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Florida Homes Swimming Underwater

Armen Hareyan's picture

Here is the good news: close to 49% of homeowners in the United States, about 23 million families, have around 25% equity in their homes. Even better news, 12 million homeowners have close to 50% equity. From here to the end of the article, there is only bad news in terms of homeowner equity. More than 11 million homeowners, which equals approximately 25% of all those families in the nation who carry mortgages, are underwater.

As almost everyone knows, Florida was among states hardest hit by the housing bubble, As a result, our mortgage statistics are alarming. First American CoreLogic informs us that In Broward County, fully 54% of all mortgages suffer from what is known as “negative equity,” where the homeowner owes more on the house than it is worth.

Palm Beach County, the place that many people think of as the winter playground for the rich and famous, shows an underwater rate of 45%. That means more than 157,000 homeowners owe more than they can sell their homes for.

At the top of the state, things don’t look much better. Jacksonville shows an underwater rate of 44%. Another 6%, more than 16,000 homes, were close to negative equity.

Negative equity is a deadly financial illness that affects not only the financially strapped homeowner, but also the bank that carries the mortgage and ultimately, the neighborhood in which the home is located. Because when these negative equity homes are neglected or abandoned, the value of other homes in the neighborhood falls.

While, selling a negative equity home may allow for some relief of a homeowner’s tension, it usually creates a financial hardship for the home seller. When a short sale occurs, the seller gets no money when the sale closes. The bank gets a fraction of what it lent out, which means it has less money to lend to those who will need homes in the future.

Negative equity also creates a drag on economic growth. Without equity, homeowners cannot borrow against their homes to spend on other aspects of life that power the general economy. If these consumers are not out shopping and spending, businesses and stores close and people lose jobs. Naturally, homeowner mobility is vastly affected. When homes don’t sell, people can’t move.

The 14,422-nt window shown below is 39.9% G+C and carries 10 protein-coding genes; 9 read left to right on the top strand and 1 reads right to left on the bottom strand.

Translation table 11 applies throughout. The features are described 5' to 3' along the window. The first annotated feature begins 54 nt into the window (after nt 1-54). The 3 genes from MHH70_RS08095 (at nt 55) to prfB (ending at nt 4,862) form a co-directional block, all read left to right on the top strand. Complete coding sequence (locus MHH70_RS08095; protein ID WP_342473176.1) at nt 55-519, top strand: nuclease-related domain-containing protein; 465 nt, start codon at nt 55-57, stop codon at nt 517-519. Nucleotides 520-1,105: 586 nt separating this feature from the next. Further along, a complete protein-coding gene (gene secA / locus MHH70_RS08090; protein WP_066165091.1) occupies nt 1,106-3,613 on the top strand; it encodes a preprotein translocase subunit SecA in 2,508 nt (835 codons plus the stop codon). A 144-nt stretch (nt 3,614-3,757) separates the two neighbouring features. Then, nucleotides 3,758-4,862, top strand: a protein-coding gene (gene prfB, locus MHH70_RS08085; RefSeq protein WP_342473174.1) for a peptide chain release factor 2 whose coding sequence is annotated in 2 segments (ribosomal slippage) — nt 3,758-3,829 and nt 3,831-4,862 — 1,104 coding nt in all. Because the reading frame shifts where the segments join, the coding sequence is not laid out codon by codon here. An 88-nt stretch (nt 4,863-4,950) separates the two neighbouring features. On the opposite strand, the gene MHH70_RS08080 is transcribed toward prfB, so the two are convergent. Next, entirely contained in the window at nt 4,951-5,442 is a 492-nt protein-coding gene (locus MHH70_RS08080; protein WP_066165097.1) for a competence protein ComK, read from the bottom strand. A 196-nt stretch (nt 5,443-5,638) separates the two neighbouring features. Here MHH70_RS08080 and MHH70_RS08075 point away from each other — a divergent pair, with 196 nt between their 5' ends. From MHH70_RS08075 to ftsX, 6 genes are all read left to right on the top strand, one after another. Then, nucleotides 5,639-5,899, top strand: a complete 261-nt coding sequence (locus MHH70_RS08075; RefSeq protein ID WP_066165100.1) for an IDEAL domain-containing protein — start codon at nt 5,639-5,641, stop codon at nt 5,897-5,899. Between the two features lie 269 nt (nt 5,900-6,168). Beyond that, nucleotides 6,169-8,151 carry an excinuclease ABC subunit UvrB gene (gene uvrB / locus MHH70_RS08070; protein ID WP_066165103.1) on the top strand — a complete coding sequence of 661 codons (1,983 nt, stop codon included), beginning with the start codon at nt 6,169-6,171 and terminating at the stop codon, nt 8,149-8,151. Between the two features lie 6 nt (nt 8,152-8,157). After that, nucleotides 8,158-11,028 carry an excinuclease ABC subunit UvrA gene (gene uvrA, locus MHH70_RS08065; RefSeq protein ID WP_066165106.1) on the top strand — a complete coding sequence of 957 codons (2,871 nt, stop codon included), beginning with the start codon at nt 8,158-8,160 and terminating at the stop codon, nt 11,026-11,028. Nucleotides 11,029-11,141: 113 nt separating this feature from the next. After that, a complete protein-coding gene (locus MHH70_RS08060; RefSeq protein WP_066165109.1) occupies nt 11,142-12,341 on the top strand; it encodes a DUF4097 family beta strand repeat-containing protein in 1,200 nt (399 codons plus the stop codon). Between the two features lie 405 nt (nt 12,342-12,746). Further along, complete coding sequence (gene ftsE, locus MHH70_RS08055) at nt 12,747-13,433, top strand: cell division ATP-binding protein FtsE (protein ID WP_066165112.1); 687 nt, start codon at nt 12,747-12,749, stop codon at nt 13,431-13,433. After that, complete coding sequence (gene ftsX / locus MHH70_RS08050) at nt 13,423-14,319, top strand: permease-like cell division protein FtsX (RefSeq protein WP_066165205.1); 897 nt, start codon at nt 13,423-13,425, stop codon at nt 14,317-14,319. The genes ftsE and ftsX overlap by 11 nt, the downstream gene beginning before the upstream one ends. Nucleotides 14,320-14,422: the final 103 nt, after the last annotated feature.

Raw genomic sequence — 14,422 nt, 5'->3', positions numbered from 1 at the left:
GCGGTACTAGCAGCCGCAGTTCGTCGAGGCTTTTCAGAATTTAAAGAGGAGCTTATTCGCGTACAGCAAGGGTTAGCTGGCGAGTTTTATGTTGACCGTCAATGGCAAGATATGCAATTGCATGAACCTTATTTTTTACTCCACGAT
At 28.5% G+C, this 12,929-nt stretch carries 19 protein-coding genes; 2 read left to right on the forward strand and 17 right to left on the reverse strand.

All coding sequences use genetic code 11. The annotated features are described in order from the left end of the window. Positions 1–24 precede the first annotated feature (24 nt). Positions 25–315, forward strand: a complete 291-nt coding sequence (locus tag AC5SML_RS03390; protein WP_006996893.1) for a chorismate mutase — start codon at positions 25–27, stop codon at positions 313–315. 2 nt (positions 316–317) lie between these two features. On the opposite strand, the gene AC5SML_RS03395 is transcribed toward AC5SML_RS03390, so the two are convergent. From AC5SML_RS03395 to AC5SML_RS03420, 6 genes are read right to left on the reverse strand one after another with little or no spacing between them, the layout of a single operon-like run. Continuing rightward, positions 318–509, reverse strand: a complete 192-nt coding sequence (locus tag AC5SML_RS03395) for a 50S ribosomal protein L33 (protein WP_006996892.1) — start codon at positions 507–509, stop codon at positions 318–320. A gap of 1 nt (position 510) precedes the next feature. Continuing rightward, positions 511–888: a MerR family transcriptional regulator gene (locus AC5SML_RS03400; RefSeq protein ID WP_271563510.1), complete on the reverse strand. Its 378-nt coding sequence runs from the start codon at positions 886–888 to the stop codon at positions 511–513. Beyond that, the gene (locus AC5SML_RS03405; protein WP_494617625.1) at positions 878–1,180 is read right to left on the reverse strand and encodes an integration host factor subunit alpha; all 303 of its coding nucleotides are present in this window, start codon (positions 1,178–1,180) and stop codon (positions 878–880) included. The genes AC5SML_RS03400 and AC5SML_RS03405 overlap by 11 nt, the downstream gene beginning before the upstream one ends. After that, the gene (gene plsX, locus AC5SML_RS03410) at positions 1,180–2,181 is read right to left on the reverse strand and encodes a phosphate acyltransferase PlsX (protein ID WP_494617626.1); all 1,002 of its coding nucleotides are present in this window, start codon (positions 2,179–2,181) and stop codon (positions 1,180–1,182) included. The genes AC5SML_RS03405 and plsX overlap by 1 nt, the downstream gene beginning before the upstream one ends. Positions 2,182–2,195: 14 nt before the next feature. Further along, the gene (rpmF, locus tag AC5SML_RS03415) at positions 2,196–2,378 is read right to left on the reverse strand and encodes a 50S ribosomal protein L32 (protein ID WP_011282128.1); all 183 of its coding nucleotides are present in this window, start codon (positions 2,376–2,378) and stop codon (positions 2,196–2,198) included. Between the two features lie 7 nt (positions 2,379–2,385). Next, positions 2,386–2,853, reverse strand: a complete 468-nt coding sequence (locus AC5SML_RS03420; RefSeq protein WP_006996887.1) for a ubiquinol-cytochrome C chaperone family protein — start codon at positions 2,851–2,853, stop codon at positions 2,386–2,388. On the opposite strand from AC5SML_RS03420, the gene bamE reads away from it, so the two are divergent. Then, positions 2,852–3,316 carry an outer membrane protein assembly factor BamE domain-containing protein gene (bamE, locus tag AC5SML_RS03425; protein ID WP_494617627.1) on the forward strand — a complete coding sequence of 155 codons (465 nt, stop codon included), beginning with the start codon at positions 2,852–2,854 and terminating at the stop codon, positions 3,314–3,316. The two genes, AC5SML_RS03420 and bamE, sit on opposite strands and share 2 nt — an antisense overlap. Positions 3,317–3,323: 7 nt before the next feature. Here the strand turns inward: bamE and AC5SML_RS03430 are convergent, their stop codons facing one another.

For those who stay in their homes and continue to pay their mortgages despite negative equity, their lives may be relatively unaffected. But for people who must move because of job changes or job or income losses, selling a home with negative equity can turn into a financial nightmare.

Homeowners who must sell negative equity homes, and who want to avoid a short sale, are faced with no choice but to bring money to the closing table.

But those who are not in that kind of financial position will have to resort to a short sale. Anyone who has undergone this process knows it is anything but short. It typically takes the bank that holds the mortgage a minimum of 45 working days to respond to an offer to purchase.

In addition, there is a minimum 2 year credit hit that will adversely affect the short seller’s ability to buy a car, purchase another home, or obtain credit of any kind without paying very high interest rates.

While the Federal Government has discussed a $1.5 billion bailout fund to help underwater homeowner, that is not even close to the amount of money that is needed to help the millions of families who face the prospect of losing their homes.

Written by Marc Jablon, Realty Associates / 561 / 213 – 6139

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